Friday, February 22, 2013

Cursive, Quizzes, and Louis Braille

Here it is, February quickly winding down. Another week of school has come and gone.
Things have been pretty routine lately.
The Kindle Fire was a great investment we made a year or two ago. Books for the older ones and lots of fun (and sometimes educational) games! It is also a huge help to our homeschool. Sometimes I am tied up with the three girls and Isaiah can quietly occupy himself with it.

Cursive IS an important skill to have and I wish schools weren't starting to fade it out. At the very least, children need to know how to read it and sign their name. They will need this skill to read old documents and sign for their driver's license! In our home, we have no set age to begin. My oldest actually began cursive in Kindergarten (when we were trying out ABeka), but never got very far with it. Since then it has been hit or miss. She's in 4th grade now and can pretty much do it without help. We actively practice it now, more for the neatness of it than anything. I also don't sweat the small things (all the curls and loops in ALL the right places). Each adult has a different way of cursive, so as long as they get the general idea I'm good. I NEVER do the middle loop in my cursive E and don't expect my daughters to. Aspen is 2nd grade and has just begun learning cursive, whereas Faith is 3rd grade and is not ready for it. Each lesson I've attempted with her ends in tears- she is just not  physically or mentally ready.

Two laptops- both cheap with not much extra to it- make our SOS lessons go a lot more smoothly. Faith and Aspen both are doing 3rd grade Math, but are on different lessons. Mistic, of course, has 4th grade Math and English. Two computers allow us to be more productive!
A really neat thing about this week, though, was Faith's first quiz! In our homeschool, we do not give tests or quizzes until 4th grade. I prefer to let the early elementary years be years of learning with no pressure. I know what they are learning (or struggling in) without a formal test. We discuss what we are learning and it never fails to come up in other conversations. Why do I need an official test or quiz to tell me this? Plus, I don't like the stress it puts on young children. However.... the older a child gets the more they should know HOW to take a test or a quiz. That's why we begin in the 4th grade. They do not get tested in every subject- just Math and English. My oldest is only 4th grade though, so I don't know what future grades will hold. ANYWAY..... My beautiful daughter Faith has struggled for so long in a lot of areas, especially school. My struggling student turns 9 in two months. It has taken us 8 years, 10 months to reach the point where we are slowly becoming "just a student".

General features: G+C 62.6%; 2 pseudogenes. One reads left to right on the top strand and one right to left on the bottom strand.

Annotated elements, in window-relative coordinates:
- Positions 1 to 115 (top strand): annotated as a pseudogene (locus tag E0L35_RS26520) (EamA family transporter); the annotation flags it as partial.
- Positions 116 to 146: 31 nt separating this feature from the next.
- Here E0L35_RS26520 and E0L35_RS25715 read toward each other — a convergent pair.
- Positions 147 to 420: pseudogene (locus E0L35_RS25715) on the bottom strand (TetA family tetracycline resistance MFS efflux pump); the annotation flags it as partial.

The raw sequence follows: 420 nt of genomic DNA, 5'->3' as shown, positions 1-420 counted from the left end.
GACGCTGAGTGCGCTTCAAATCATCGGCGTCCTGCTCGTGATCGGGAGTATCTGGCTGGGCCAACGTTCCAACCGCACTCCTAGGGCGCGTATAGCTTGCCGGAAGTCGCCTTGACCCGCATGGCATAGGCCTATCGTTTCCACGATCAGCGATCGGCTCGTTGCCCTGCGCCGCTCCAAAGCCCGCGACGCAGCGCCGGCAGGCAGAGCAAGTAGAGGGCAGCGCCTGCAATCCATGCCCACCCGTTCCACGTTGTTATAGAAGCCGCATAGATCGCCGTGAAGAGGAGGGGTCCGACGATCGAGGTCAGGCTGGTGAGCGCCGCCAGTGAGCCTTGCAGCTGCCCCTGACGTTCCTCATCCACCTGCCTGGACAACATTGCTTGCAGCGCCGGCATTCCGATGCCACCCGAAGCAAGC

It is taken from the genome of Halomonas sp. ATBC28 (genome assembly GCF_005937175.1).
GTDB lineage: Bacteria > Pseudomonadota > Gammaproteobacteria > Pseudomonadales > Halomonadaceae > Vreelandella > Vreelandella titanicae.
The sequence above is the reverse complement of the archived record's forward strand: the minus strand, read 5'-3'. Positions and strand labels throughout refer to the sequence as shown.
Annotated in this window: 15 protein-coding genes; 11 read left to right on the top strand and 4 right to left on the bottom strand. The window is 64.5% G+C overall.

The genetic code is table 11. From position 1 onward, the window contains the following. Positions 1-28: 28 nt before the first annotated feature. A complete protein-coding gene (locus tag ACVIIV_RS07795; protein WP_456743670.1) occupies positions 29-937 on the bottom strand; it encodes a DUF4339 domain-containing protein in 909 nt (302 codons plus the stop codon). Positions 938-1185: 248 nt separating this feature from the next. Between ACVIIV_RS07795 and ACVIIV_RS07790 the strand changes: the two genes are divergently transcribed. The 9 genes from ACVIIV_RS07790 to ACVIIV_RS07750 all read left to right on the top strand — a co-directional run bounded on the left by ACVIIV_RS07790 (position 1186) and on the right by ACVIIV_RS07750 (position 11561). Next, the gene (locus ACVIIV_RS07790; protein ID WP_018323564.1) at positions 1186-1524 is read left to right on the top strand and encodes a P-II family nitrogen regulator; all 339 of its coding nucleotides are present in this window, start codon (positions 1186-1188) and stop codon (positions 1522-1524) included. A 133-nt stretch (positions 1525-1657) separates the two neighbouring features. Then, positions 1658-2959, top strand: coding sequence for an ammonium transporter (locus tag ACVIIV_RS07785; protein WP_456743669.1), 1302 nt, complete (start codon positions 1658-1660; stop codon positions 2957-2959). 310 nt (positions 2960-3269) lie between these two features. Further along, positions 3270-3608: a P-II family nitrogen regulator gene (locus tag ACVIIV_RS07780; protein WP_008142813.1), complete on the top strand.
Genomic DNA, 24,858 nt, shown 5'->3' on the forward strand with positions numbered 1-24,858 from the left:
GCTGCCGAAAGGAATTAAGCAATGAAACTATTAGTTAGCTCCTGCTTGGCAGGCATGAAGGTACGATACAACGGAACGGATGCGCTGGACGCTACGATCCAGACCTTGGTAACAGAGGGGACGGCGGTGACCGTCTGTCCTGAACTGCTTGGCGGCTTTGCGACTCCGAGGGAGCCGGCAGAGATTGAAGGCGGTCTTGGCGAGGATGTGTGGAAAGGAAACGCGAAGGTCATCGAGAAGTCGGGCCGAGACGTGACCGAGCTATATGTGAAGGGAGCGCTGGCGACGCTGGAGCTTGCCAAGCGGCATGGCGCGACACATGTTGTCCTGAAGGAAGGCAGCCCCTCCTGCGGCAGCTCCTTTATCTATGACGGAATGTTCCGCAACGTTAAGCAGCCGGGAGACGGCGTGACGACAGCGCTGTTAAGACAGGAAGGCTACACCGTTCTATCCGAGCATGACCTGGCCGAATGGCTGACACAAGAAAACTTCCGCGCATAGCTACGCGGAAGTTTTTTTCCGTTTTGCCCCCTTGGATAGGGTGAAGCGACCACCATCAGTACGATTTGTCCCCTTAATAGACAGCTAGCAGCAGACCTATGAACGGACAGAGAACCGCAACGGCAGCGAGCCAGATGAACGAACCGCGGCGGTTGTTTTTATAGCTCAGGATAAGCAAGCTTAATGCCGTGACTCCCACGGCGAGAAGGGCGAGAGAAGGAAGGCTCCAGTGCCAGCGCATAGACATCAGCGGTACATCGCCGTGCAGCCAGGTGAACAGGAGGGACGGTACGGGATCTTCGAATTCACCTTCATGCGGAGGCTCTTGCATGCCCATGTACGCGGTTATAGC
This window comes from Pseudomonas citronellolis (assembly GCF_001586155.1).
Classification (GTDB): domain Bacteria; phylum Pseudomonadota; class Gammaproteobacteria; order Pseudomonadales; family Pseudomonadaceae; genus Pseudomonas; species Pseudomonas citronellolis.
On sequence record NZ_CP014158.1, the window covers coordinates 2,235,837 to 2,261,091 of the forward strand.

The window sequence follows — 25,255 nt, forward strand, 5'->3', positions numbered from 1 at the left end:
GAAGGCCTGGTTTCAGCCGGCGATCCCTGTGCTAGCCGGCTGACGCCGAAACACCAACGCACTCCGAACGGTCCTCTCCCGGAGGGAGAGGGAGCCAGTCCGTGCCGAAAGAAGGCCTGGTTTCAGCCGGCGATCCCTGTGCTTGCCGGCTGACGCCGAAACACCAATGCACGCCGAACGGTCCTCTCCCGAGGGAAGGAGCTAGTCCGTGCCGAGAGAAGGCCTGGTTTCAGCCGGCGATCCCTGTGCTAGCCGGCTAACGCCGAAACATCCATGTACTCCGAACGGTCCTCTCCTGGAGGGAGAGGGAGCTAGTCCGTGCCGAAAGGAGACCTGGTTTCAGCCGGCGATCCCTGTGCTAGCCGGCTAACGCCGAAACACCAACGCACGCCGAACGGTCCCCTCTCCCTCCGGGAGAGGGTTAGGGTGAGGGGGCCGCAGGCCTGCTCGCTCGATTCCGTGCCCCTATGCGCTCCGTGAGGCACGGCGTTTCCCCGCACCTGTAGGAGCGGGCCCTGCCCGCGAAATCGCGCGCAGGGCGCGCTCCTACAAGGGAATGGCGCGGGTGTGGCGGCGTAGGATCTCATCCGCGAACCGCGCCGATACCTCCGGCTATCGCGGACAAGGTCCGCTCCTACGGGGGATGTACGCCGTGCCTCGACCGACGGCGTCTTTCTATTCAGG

See, I wanted to see where Faith was REALLY at. I hadn't been helping her a lot with her Math, but I wanted to make sure she was REALLY getting it- without me elaborating on what the question was asking or helping steer her thoughts in the right direction. Now, SOS does not seem to be as advanced as Abeka. Abeka has always seemed to be a grade BEYOND what it was labeled- based upon my research, 4th grade Abeka would be 5th grade Bob Jones (or SOS). However, the fact is that Faith is doing without much struggle THIRD GRADE SOS. Grade level!!!
So, I had her take a quiz and SHE PASSED! Boosted her confidence (and mine!)! Maybe you are where I was a couple years ago- facing the future of a struggling student, feeling unsure about how you were going to do this, not sure the best approach for your student, and hating to see the tears and pain in your student's face as they struggle. If you are, know that I feel for you and your student! But sometimes the BEST approach is to take the relaxed approach- allow them to grow and mature and go at THEIR pace! She may always struggle with some things, but she IS getting it! It's just a matter of time! 

Another area that I'm seeing progress in is reading. My 2nd grader is reading at a 4th grade level. She is whizzing through her first real chapter book, Childhood of Famous Americans: Abigail Adams. I loved these books as a child and enjoy hearing them read aloud to m!
Faith is reading HER first chapter book, thank you SO much Amelia Bedelia!!! The first of February debuted an Amelia Bedelia chapter book and it was EXACTLY the right thing to spark my little girl! She is reading it pretty fluently- struggling over a few words, of course, but there is a passion about reading that has never been there!
A passion that has driven her to read a chapter a day, in one sitting (10+ pages). A passion that has sparked a competition between her and her grandma! YES! It has taken us almost 9 years to get to the point where books are LOVED and she KNOWS she can read them! But we are here! Who knows what I'll be writing about months before her tenth birthday!

Instead of studying about Presidents this week like everyone else, we chose to learn about Louis Braille. Mistic had been reading about him and had requested that I teach them some more. I love hearing requests like this, so of course I jumped on it! I found crosswords, worksheets, and a coloring page.
Loved seeing this- Faith's handwriting has even came a LONG ways!
 I found several online videos to show them.

We REALLY liked the Braille lesson I found.


And that wraps up another fun week of our homeschool! How was your week?


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